Alpha Flight #62 (1988, September)
Zebediah Killgrave pulls himself out of the grave in which his killed body was laying. He was killed in the Emperor Doom Graphic Novel. He’s back as a zombie, summoned from his rest by his daughter’s summons. He raises a horde of zombies to follow him. Kara wakes up screaming. She’s back living with her mom, with Laura and Goblyn also living with them.
We get a flashback to Sasquatch telling the rest of Alpha that, now that he’s “Wanda,” he can’t get his money, so Alpha’s broke. (As I’ve mentioned before, I use male pronouns when speaking about Sasquatch during this time, despite the female body, because there was never any real sense of Sasquatch being comfortable in a female body.) They get harasses by a horde of journalists, and Alpha proves the government’s concerns about them being menaces is true.
These are the heroes of the story? Are you frigging kidding me? “Hey, these reporters are asking questions! Let’s assault them!” What a bunch of dicks. Anyway, Alpha breaks up. Kara, Laura and Goblyn left first, after tearful farewells. Back home, things didn’t go great, and then she heard her father was dead. Kara felt bad about that, because he was her father, and she never got a chance to meet him. She thinks that, if he’d known she existed, he could’ve been better, and she wished he was alive so she could prove it.
Anyway, this was all a flashback, and now we cut back to present, right after Kara woke up. And Killgrave busts in with his zombies. So, here’s what I don’t get: Kara and her mom live in Toronto. Purple Man isn’t Canadian, and he wasn’t killed in Canada. So why was he buried in a Toronto graveyard? I genuinely do not understand this. Did Mantlo not know that Purple Man’s not Canadian? Or did he forget that this whole story takes place in Toronto? Anyway, Canadian zombies turn out to be as inconsiderate as American zombies, without a single “sorry.”
Kara tells her mom and Laura to leave, while she helps Goblyn. Goblyn deals with the bulk of the zombies, but Kara’s left to deal with her father as he chases her. Kara wonders why, if she’s the one who brought him back, she can’t put him back to sleep. She wonders if maybe her power didn’t do it, and who else might have. Either way, the chase leads to a panel I’m not really comfortable with.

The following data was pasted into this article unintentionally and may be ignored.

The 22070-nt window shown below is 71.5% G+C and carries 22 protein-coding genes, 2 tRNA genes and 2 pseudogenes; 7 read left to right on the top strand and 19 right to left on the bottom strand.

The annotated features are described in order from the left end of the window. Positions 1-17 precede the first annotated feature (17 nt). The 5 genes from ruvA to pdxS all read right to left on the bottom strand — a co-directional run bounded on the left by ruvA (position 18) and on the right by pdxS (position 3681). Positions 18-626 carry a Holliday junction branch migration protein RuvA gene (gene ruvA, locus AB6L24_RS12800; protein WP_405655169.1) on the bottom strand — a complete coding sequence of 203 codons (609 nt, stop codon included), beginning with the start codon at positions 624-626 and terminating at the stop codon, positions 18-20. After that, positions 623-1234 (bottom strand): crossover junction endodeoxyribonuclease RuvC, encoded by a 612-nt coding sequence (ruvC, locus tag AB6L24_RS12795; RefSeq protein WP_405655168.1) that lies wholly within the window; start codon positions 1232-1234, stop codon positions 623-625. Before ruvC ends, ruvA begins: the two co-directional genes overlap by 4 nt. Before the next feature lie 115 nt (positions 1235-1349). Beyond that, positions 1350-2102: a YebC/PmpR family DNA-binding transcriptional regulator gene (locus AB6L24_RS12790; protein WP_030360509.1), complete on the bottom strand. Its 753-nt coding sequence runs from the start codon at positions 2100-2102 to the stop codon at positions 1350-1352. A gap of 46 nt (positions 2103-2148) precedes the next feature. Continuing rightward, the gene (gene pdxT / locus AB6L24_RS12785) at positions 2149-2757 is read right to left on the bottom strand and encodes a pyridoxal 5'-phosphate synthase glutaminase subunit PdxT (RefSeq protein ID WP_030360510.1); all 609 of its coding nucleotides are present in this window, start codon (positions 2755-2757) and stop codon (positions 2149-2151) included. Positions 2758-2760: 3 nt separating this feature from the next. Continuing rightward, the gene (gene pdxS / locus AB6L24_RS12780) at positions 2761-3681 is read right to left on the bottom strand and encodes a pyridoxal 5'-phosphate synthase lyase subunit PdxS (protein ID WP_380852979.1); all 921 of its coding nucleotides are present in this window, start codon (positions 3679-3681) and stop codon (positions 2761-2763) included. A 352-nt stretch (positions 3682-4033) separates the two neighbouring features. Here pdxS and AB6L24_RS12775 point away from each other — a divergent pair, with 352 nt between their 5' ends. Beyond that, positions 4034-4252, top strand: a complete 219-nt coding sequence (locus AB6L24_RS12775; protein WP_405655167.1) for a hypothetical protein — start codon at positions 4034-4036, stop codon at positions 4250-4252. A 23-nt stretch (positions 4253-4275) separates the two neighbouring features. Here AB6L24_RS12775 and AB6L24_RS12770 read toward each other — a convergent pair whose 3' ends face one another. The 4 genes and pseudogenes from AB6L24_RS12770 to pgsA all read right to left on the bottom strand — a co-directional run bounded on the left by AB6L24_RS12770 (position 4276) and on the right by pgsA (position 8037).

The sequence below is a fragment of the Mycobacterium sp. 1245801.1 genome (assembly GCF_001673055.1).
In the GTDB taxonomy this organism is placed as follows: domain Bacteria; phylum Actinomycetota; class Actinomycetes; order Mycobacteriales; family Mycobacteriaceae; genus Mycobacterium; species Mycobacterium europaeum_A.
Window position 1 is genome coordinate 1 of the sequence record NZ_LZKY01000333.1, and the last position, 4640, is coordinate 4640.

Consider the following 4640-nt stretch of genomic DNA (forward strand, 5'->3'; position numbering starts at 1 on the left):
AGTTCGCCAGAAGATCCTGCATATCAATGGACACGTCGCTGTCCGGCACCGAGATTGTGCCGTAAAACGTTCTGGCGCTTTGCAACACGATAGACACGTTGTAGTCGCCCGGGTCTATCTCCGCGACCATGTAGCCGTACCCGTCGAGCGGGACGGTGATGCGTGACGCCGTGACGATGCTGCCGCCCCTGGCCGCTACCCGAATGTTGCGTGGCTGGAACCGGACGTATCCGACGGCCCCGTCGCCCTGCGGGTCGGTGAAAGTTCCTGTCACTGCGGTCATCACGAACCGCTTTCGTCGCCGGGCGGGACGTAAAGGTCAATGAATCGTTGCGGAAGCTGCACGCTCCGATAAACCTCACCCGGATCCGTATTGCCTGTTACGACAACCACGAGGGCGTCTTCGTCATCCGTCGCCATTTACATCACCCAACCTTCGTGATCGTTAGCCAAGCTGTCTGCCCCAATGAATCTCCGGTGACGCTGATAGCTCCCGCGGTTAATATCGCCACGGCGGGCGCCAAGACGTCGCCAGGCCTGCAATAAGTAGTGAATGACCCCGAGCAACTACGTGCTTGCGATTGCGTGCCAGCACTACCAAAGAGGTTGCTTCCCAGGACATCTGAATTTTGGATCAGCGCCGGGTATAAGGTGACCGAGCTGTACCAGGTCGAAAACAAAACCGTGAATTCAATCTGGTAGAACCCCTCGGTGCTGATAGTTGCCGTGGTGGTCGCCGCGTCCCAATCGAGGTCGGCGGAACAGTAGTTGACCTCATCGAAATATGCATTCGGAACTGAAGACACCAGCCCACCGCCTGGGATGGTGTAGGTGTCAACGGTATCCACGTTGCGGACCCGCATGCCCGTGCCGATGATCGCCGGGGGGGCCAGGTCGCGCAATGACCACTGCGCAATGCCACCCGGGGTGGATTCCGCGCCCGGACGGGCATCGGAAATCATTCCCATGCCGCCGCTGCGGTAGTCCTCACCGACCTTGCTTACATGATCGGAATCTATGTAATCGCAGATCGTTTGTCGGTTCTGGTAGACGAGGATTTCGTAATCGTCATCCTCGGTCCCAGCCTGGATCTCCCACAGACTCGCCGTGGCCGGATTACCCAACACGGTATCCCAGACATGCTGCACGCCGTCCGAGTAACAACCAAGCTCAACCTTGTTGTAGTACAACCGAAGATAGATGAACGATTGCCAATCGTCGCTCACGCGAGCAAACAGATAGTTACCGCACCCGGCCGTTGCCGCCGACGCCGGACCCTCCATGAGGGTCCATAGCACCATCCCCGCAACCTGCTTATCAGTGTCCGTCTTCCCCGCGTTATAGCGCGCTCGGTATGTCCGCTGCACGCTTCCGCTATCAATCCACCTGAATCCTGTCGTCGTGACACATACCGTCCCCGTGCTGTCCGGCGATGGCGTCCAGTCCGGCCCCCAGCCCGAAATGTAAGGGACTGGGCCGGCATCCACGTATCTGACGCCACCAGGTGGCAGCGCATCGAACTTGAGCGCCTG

I don’t know. Does this panel seem a little sexualized to anyone else? I don’t think it was Lee’s intention. And really, in-context, it does make sense. Her sleeping dress was torn up during the chase, and her pose is fairly natural. But even so . . . it feels weird. Maybe I’m over-analyzing it? It might actually be too much knowledge of Lee’s later work, in the ’90s. On its own, I’d probably think this is fine. But in the context of Lee sexualizing women throughout the ’90s, this ends up feeling a little skeevy.
But moving on. During the chase, Purple Man gets covered in gasoline. So Kara uses that tire iron there to create a spark to ignite the gas.
Yeah, that’s the sexiest image in this entire comic. It’s one hell of a fire. So Purple Man is dead. Again.
And as an epilogue, we pay a visit to Elizabeth Twoyoungmen. It’s Talisman! Though she’s not Talisman at this point, her father is. So Liz is on a dig in the Yukon. She gets a feeling like she used to get as Talisman, but dismisses it, without knowing the glowing rocks behind her. Dun dun duuun!
I actually like this issue. Aside from a few weird bits – Alpha Flight assaulting reporters, Purple Man being buried in Toronto, a couple other little things – this is good. I do feel like the flashback should have been shortened just a bit, and a few more panels of Goblyn shredding zombies could have been added. I’m not normally one for demanding more action panels, but honestly, Jim Lee drawing a monster-girl tearing apart zombies? Yeah, that’s something that probably deserves room to breathe.
And actually, I want to say that Jim Lee just destroys on this issue. This is easily his best work on the book to date. Milgrom and Sharen deserve plenty of credit, too, of course, I suspect Sharen more than Milgrom. (Not a knock on Milgrom, I just suspect that Lee’s pencils left him little to do with the inking.) The issue is dark, and moody, and tense, and exciting. It’s phenomenal work, a gorgeous issue. And aside from the one panel I mentioned, it never does feel like the women in the book are sexualized. They’re attractive, sure, but it doesn’t feel male gaze-y.
But back to the writing. Mantlo does a good job. Kara’s grief at a father she never knew is really believable. Her terror and anger at his return is also done effectively. Perhaps most notably, though, is that Mantlo lays a couple really nice hints at what’s going on. Kara wakes from a dream about the Purple Man rising as a zombie. In that dream, and when he first attacks Kara, he seems fairly intelligent and eloquent. As the chase goes on, he becomes less and less so, until, by the end, he’s just shouting “Kill! Kill!” And also, during the chase, Kara wonders if someone else is responsible for his rising from the dead. All hints that there’s more going on than it seems. The next few issues add to that, and build-up to a very effective reveal.
So, yeah, Mantlo has a strong start to his final arc.